Goodbye, Linoleumville. Hello…Melvin?

Well, almost Melvin. Here’s an article that documents the renaming of the town that had the first Linoleum manufacturing operation in America… 

Time Magazine, Dec. 30, 1930

 National Affairs: In Linoleumville

A group of fastidious Canadians at Medicine Hat, Alberta, once decided that the name of their town was too barbarous. They sent a letter to a great poet and asked him to suggest a new one. The poet advised them to keep the one they had. They did. Unlike the Medicine Hatters, a large block of the citizenry of Linoleumville, Staten Island (pop.: 2,200), dissatisfied with their town’s name, chose not to write to a famed poet for advice but to settle the question by ballot. Last week they did. Proposed were ten names (although any citizen was privileged to suggest any other name he fancied): Linoleumville, Travis, Melvin, Victory Heights, Scotstown, Berkley, Long Neck, Travisville, Mellburg, Carteret.

The town, situated on the west shore of Staten Island, was first called Long Neck, but the post office address was discontinued in 1866. In 1873 appeared Joseph Wild Co., later becoming American Linoleum Manufacturing Co. First superintendent of the factory was a man named Melvin. Later two communities sprang up, Travisville (after an early settler) and Linoleumville. Subsequently the post office address of both places was called Linoleumville, becoming a part of New York City in 1898.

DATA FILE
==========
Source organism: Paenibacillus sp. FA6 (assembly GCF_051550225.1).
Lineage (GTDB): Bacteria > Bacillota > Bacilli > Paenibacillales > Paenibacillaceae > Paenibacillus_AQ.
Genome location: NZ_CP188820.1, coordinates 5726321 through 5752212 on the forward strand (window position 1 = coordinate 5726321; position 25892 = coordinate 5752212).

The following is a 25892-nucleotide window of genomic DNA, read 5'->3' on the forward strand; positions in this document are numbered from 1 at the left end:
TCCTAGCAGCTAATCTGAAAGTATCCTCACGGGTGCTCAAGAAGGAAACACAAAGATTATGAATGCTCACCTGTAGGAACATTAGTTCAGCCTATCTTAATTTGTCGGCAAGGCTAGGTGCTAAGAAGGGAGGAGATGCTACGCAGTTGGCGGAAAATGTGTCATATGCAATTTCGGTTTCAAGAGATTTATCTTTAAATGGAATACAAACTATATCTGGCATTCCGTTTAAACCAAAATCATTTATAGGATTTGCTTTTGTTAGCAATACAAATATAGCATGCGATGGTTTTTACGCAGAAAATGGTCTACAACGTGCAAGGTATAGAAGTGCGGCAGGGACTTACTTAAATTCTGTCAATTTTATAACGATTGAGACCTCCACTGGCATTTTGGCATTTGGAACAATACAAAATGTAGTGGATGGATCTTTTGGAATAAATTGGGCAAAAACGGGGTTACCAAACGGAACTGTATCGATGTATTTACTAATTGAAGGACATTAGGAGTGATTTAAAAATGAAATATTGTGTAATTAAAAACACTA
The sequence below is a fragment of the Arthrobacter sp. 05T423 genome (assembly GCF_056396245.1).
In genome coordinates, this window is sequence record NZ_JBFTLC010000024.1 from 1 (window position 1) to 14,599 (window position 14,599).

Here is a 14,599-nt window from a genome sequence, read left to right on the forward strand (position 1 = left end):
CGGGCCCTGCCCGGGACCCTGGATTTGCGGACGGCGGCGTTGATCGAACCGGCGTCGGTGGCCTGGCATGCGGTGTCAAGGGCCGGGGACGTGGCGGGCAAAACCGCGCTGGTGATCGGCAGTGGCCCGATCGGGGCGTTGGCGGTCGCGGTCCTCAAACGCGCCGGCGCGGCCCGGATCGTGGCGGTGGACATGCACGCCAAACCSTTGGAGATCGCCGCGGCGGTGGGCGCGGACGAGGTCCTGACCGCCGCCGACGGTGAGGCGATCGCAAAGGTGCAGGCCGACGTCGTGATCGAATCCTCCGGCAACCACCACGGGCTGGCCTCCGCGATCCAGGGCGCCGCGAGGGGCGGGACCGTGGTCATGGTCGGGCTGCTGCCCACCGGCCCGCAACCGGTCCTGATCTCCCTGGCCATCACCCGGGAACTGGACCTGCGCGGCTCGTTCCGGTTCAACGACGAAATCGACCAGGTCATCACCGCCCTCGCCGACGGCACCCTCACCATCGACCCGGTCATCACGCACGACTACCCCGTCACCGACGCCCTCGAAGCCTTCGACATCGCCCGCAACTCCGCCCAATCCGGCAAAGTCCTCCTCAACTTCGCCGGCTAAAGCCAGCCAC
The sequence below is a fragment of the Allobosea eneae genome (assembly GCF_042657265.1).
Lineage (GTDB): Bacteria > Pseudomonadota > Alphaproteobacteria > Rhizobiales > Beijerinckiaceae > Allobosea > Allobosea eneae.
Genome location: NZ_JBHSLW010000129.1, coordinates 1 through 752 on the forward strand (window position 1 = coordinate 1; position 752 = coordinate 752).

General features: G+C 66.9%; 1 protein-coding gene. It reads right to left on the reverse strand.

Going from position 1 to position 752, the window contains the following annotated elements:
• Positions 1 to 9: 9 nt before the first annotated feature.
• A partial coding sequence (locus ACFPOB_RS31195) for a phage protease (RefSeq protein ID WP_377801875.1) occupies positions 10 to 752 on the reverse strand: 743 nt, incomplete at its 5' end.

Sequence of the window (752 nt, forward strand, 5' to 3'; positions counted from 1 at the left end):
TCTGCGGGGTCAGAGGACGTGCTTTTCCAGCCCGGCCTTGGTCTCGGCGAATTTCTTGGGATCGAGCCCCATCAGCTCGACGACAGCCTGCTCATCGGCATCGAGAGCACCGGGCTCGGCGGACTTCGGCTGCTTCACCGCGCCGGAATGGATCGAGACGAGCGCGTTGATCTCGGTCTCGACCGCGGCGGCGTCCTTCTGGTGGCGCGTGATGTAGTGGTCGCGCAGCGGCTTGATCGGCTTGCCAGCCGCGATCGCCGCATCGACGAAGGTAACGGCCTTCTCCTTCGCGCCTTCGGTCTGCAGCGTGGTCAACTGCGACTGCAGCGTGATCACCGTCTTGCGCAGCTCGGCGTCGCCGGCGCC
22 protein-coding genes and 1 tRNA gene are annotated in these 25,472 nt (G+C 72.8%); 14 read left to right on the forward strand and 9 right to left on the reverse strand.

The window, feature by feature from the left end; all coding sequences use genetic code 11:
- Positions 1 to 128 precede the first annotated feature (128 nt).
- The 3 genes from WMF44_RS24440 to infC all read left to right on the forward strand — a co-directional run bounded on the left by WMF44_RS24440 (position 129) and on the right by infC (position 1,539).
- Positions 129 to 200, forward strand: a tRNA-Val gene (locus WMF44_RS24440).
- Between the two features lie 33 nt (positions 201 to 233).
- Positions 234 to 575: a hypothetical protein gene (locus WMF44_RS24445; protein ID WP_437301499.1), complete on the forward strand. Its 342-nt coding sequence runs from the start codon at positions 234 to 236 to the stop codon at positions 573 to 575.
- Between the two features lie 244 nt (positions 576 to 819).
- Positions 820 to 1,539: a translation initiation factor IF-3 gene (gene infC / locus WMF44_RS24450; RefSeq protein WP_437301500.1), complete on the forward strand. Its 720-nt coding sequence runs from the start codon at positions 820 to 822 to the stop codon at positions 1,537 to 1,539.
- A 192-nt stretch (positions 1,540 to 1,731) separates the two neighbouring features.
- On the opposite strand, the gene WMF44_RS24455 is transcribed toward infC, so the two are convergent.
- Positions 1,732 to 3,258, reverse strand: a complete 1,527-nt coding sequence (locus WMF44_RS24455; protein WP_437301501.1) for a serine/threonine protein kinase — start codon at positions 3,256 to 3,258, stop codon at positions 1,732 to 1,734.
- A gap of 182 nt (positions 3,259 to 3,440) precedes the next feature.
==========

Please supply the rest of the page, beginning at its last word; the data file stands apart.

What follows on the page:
As the balloting got underway last week at the Atlantic Hook & Ladder firehouse there were three main schools of thought. Spokesman for the Travis faction said, somewhat erroneously: “Now the name of these diggings was Travisville in the beginning. That’s his story anyway. Travis was an old ship captain and from what I hear he was some boy. Let’s stick to the old name of Travisville, but let’s cut off the ville. That sounds too much like a hick place. . . . Imagine going into some of them big Manhattan department stores to buy and giving your home address as Linoleumville!”

Said the leader of the Melvin cabal: “Old man Melvin brought the linoleum factory here over 50 years ago. He did a great deal for the community. . . . They say Travis was a ship’s captain who gave a bell to the Methodist Church. Well, I like Melvin and that’s what my gang is voting for.”

Die-hards wanted to retain Linoleumville because, they claimed, out of the town of that name went more men to the War than from any other U. S. town its size.

After a spirited torchlight procession and the display of such banners as “It Won’t Cost You Anything To Change The Name,” the votes were cast. Results: Linoleumville, 4: Melvin. 58; Travis, 333.